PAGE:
Wednesday, December 22, 2010

St Nich's Biccies

First published Canberra Times 22 December 2010.

The story of Santa Claus begins with Nicholas who was said to be born during the third century AD in the village of Patara on the southern coast of Turkey. He was left an orphan by his wealthy parents, and legend has it, that over his lifetime he spent his inheritance helping the needy, the sick, and the suffering. He dedicated his life to serving the poor and was made Bishop of Myra while still a young man. He was known for his generosity to those in need, his love of children, and his concern for sailors and ships. He died on December 6, 343 and the anniversary of his death became a feast day in the Christian tradition.

Photo by Steve Shanahan
During the 1800’s, political cartoonists and writers influenced the transformation of St Nic into Santa Claus. Along with a phonetic alteration from the German Sankt Niklaus to Santa Claus, we see a shift in appearance to a jolly elf-like character in a red suit.

In the Netherlands, St. Nicholas day is still celebrated on 6 December, by sharing biscuits, sweets, small gifts, and riddles. Dutch children leave carrots and hay in their shoes for the saint's horse, hoping St. Nicholas will exchange them for gifts. Black Pieter, St. Nic’s vaguely scary assistant, throws small cinnamon spiced biscuits through the front door in preparation for St Nic’s visit.

These biscuits are also called Pepernoten (Peppernut) and it’s probably because they are so crunchy, although they soften up with age and the flavour develops. With my mother’s help, all the kids in our extended family were herded together to cook a large batch of these biscuits each year to throw around the Christmas tree on Christmas Eve. The kids then scrambled in and out of the wrapped presents to find the biscuits, creating mayhem while the adults got quietly smashed on alcoholic egg nogs.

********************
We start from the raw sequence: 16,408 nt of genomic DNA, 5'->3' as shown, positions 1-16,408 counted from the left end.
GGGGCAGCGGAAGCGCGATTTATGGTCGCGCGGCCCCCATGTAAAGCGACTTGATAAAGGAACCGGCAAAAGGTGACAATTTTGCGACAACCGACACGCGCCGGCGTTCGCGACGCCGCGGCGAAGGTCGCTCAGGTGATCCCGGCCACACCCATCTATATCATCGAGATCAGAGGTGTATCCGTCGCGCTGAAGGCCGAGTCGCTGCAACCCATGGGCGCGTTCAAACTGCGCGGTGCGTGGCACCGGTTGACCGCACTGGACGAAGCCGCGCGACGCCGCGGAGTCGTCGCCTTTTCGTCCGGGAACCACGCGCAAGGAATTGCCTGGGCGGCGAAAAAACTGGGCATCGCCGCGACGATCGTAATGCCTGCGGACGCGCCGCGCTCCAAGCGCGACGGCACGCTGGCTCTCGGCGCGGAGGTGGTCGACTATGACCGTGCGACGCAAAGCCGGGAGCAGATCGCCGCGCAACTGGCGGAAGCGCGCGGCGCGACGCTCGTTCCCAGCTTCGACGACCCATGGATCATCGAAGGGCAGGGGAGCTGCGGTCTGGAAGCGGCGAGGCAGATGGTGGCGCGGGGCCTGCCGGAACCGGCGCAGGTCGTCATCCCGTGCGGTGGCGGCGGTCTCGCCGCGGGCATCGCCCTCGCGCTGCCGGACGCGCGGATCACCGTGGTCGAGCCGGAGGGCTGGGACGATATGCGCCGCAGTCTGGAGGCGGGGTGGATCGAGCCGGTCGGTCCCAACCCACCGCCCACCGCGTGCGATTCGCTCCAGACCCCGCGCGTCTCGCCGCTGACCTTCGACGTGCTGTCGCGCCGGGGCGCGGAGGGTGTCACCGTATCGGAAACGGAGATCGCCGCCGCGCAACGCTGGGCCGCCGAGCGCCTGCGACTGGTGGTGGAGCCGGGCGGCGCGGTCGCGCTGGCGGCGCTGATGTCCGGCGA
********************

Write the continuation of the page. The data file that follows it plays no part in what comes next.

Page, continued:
The smell of these biscuits baking is quintessentially Christmas, and they are easy and fun for the kids to make, even if someone older prepares the mixture to the dough stage.

2 cups sifted flour
½ tspn baking powder
¼ tspn salt
1 tspn white pepper
¼ tspn cinnamon
¼ tspn ground ginger
1 tspn grated orange rind
2 tspns grated lemon rind
1 tbspn butter
1 cup icing sugar
2 eggs separated (beat egg whites stiffly)
extra icing sugar

Mix the flour, baking powder, salt, pepper, cinnamon, ginger, orange rind and lemon rind in a bowl and set aside. Cream the butter and sugar in an electric mixer and add slightly beaten egg yolks, beating well until creamy. Gradually stir in the flour mixture, then the stiffly beaten egg whites, gently blending all ingredients. Refrigerate dough for 1 hour and let stand overnight at room temperature. Roll dough into small teaspoon sized balls, placing on baking paper lined biscuit trays a few centimetres apart. Press each ball down gently with the back of a glass. Bake for about 15 to 20 minutes at 170C. Sprinkle biscuits with extra icing sugar while still hot.